Mind the gap: Signal movement through plasmodesmata is critical for the manifestation of SAR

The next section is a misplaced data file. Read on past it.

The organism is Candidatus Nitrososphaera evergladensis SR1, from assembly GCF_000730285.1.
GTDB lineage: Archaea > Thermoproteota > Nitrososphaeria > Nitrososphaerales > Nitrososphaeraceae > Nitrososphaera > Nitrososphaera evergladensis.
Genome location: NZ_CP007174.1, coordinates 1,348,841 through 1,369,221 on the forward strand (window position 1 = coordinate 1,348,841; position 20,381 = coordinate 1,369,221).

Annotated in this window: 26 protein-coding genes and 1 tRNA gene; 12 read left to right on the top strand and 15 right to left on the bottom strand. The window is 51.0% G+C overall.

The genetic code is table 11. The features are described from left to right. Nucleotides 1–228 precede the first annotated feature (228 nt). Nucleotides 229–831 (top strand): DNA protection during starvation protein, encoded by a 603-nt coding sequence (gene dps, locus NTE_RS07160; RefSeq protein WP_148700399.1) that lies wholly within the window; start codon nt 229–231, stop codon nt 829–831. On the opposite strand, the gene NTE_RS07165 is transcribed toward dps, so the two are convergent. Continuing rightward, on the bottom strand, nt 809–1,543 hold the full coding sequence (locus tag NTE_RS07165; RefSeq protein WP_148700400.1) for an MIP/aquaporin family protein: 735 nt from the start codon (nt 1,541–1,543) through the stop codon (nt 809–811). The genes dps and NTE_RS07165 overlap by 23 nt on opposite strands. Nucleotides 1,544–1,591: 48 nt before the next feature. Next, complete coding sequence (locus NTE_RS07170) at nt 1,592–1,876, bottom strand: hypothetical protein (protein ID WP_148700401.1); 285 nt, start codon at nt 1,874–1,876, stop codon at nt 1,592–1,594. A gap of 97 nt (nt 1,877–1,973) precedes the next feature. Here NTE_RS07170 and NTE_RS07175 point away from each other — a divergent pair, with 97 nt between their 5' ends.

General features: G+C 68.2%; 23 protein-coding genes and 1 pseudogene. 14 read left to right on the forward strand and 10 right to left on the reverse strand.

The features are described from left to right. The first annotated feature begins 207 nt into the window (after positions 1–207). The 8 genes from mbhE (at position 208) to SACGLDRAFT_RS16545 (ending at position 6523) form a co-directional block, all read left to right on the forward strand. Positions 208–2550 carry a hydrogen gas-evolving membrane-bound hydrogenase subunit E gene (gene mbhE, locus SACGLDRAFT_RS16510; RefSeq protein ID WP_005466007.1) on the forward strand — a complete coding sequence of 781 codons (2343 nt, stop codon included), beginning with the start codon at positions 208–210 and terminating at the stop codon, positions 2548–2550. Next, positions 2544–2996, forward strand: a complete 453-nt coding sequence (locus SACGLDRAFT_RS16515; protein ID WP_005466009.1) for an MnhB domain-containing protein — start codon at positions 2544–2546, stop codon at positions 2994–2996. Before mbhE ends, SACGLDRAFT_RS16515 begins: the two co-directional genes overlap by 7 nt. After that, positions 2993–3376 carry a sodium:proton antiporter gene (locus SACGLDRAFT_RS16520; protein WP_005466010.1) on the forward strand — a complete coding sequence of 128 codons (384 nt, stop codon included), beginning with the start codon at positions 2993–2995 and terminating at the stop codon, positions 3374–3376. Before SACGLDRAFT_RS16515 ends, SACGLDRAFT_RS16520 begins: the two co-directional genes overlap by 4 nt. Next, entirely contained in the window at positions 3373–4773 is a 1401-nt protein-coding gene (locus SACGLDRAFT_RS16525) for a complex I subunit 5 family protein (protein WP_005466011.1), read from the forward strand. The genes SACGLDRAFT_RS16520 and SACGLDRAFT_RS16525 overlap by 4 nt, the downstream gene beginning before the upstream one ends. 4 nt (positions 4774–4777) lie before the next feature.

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Systemic acquired resistance (SAR) is a plant defense response in which an initial localized infection affords enhanced pathogen resistance to distant, uninfected leaves. SAR requires efficient long-distance signaling between the infected leaf, where SAR signals are generated, and the distant uninfected leaves that receive them. A growing body of evidence indicates that the lipid transfer protein DIR1 (Defective in Induced Resistance) is an important mediator of long-distance SAR signaling. In a recent publication, we investigated if cell-to-cell movement through plasmodesmata is required for long-distance movement of DIR1 during SAR. We determined that overexpression of Plasmodesmata-Located Proteins (PDLP1 and 5) negatively impacted long-distance DIR1 movement and SAR competence, suggesting that movement through plasmodesmata contributes to long-distance signal movement during SAR.
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